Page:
Richard Scheff, Sinclair's recently hired civilian lawyer, argued before military judge Col. James Pohl the former deputy commander of the 82nd Airborne Division was entitled to his privacy when writing emails and a search warrant obtained by investigators was invalid because it was issued in Virginia, but the correspondence did not originate in that state.
The Fayetteville (N.C.) Observer said Tuesday Pohl withheld ruling on the matter and prosecutors defended their investigation, saying all the search warrant applications were legitimate and straight-forward.
Sinclair is facing 25 specifications of eight charges, including forcible sodomy, wrongful sexual conduct, indecent acts, attempting to violate a lawful order, maltreatment, conduct unbecoming an officer, adultery and communicating threats.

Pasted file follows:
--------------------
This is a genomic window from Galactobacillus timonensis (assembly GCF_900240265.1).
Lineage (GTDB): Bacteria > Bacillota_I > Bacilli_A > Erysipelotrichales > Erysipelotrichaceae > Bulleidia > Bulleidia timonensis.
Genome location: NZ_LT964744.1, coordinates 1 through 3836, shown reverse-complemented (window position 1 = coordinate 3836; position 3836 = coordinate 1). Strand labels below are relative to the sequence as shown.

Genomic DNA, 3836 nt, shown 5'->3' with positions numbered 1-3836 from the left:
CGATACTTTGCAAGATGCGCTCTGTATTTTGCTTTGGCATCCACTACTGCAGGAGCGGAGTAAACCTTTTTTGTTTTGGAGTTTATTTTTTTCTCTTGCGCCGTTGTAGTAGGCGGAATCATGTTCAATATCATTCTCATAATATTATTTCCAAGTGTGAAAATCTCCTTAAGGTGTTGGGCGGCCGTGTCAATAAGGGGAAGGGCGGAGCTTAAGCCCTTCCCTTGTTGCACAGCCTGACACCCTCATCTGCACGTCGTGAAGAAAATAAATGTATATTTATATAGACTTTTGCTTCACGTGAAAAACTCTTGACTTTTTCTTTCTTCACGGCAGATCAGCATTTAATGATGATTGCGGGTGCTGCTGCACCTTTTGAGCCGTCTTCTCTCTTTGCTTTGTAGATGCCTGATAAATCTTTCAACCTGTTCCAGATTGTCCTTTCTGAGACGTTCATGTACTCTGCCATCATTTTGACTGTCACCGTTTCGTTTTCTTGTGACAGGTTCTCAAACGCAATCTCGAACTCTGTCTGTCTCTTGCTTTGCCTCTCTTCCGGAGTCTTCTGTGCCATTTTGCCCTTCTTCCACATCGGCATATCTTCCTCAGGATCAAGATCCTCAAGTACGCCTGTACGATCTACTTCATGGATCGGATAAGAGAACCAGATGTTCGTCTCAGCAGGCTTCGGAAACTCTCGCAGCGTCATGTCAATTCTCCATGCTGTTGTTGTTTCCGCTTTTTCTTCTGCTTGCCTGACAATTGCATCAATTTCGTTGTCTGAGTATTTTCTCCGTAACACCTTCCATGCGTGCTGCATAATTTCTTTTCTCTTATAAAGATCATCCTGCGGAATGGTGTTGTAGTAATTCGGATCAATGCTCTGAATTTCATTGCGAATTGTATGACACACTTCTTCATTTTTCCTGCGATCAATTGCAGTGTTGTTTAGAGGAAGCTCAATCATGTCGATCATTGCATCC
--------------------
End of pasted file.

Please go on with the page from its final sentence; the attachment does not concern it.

Prosecutors allege he mistreated women who worked in his office and forced one women to give him oral sex.
Sinclair has admitted to an extra-marital affair with the woman -- a crime under military law -- but said the relationship was consensual.
Pohl also denied a defense motion to split the trial in two -- one for the allegations relating to the affair and one for the rest of the charges.
Sinclair's court-martial is scheduled to begin June 25.